You criticize Mercedes' luxury strategy.


Gustave parts

Business correspondent in Stuttgart.

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Verbally promoting luxury in such a way is an affront to many average people.

They have the feeling that only sheikhs and the super-rich can afford these cars.

In the past, Daimler also offered small cars like the Smart.

Today they no longer need them to comply with the CO2 fleet limits.

Aren't electric cars making Mercedes sustainable anyway?

The traffic turnaround is not just about electrification.

It is about making vehicles and traffic as a whole more efficient, economical and resource-light.

The Smart was a small, light, city-friendly car, designed for sharing offers.

Now it's becoming an SUV in China.

This is the complete reversal of the former approach.

Because the old one didn't pay off.

I keep hearing that, but I'm not convinced.

With the most modern production methods, wages play a modest role, so smaller vehicles could also be produced economically in large numbers.

But as it is, the market is completely left to Asian suppliers, especially Chinese ones.

VW, BMW and Audi are following similar paths.

They don't offer cheap simple e-cars.

Electric cars are available from 30,000 euros.

Not so long ago you could get an all-round car for 15,000 euros.

Is the market for cheap cars just not attractive enough?

Especially since the Chinese are often subsidized by the state.

I expect German manufacturers not only to make short-term business calculations, but also to think ecologically and sustainably.

There is a large global market for such cars.

If the car is to have a future in the face of the climate crisis, then it must be resource-light and energy-efficient.

I have been driving e-vehicles as a company car for a long time, currently a Mercedes EQS.

What do you think of the limousine?

This is a beautiful wind tunnel optimized car with great efficiency, ride quality and range.

But you sit pretty low in the back.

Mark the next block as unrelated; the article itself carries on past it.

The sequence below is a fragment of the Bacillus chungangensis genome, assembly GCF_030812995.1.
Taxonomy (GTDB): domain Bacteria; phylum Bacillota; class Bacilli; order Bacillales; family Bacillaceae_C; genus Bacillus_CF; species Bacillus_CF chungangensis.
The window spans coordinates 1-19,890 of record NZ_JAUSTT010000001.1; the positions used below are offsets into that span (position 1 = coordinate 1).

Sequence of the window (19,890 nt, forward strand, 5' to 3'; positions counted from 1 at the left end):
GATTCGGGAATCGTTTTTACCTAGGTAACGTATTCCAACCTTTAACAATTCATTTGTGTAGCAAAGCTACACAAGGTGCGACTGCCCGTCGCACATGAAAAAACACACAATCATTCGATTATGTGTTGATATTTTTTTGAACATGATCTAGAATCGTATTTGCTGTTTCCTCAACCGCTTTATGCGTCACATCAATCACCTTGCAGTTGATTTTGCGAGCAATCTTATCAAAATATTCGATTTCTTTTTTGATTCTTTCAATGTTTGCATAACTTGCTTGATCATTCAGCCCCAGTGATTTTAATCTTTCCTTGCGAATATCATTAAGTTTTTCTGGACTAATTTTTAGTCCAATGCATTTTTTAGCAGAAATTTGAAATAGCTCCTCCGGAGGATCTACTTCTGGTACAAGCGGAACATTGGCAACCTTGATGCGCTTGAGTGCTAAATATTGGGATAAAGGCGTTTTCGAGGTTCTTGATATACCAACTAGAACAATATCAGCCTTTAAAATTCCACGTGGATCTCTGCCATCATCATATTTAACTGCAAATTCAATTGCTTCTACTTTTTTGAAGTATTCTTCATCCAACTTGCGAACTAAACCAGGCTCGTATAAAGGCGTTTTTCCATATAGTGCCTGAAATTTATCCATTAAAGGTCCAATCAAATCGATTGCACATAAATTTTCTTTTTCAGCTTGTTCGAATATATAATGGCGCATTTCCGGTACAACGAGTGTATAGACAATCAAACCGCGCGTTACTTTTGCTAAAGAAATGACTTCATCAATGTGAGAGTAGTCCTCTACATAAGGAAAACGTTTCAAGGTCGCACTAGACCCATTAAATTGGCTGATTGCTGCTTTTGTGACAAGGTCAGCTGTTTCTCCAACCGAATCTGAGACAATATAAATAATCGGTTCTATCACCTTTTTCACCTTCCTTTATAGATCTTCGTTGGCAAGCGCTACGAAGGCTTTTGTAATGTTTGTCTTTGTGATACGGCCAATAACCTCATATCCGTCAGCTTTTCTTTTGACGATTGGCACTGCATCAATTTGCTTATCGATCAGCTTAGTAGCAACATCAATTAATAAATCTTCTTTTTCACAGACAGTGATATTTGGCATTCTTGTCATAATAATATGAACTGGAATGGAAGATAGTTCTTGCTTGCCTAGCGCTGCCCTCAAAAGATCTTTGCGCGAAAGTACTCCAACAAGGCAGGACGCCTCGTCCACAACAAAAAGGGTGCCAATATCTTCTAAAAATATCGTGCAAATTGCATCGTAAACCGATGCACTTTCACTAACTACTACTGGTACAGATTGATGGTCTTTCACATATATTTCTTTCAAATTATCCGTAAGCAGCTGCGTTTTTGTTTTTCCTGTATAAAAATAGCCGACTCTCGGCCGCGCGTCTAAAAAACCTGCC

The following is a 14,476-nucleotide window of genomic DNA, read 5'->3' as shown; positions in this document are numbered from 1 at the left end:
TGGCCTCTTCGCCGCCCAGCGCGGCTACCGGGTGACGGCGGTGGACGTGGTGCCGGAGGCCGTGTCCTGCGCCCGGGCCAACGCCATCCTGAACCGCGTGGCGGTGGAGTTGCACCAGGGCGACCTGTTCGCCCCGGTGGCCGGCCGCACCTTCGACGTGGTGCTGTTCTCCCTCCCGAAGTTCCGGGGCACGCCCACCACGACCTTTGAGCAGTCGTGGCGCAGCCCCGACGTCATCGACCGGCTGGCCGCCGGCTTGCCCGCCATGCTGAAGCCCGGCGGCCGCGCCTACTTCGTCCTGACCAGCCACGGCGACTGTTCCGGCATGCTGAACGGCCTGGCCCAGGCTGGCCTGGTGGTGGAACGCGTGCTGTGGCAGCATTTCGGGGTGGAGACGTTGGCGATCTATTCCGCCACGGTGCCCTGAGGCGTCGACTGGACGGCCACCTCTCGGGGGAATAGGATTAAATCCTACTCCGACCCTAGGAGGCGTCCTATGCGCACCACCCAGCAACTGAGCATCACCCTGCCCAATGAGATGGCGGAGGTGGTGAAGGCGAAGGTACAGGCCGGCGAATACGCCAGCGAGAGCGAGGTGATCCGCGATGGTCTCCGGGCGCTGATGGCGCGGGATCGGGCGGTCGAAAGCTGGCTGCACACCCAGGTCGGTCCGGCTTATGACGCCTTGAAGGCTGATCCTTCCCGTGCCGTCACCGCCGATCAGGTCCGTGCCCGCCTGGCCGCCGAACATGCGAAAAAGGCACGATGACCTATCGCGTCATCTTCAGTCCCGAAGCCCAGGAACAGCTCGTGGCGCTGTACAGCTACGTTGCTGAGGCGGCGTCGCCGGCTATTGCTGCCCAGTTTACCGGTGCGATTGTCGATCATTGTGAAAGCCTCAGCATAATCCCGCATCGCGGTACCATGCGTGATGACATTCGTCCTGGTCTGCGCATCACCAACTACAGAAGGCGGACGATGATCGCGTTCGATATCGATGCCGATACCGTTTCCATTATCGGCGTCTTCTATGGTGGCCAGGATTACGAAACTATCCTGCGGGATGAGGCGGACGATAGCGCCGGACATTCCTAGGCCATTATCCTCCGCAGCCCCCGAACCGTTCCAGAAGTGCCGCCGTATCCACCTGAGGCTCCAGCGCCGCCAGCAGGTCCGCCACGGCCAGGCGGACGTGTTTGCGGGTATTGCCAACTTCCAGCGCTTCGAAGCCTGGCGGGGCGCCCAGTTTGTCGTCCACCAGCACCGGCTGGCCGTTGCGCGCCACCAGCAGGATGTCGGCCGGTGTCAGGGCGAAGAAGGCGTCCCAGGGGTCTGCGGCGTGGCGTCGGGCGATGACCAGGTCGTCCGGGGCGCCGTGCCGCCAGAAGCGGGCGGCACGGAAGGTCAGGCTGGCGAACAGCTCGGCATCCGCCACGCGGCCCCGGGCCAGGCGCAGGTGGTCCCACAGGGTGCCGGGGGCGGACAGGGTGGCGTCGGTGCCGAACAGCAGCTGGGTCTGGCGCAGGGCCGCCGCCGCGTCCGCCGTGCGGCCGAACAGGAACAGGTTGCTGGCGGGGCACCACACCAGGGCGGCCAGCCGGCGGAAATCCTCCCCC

You are like China's billionaires, the roof is too low for them.

I work back there a lot.

And even though I'm a small man, I often bump my head.

The car is optimized for use in the front seat, but it is also bought by people with a driver as a company car.

With the company car privilege, the state promotes heavy, large cars, although lighter and more economical cars would make more ecological sense.

Wouldn't it be your job to ensure that the production of such vehicles is worthwhile instead of criticizing the strategy resulting from the general conditions?

I'm not the federal government.

If it were up to us Greens, we would have modified or abolished the company car privilege long ago.

The counter-argument that jobs are at risk has never convinced me.

The success of the German automotive industry depends only to a limited extent on the German market.

How could politics create the framework conditions that make these smaller vehicles worthwhile?

Wouldn't that be your job?

As a state minister, I am only very indirectly responsible for this.

I deal with it politically as a matter of course.

And I wonder how we can reverse the trend.

The current engines are extremely powerful because they are often supposed to move up to two and a half tons super fast.

That uses too much energy.

Doesn't your own experience explain why people drive SUVs?

Sure, I have nothing against SUVs.

I have something against SUVs, which require an enormous amount of material and energy and are fat and large.

A historical example: The Mercedes A-Class was designed in the 1990s as a compact fuel cell or electric car, and it was jacked up for these drives.

But the drive didn't pay off back then.

Because the entrance was so high, many older people liked the high vehicle.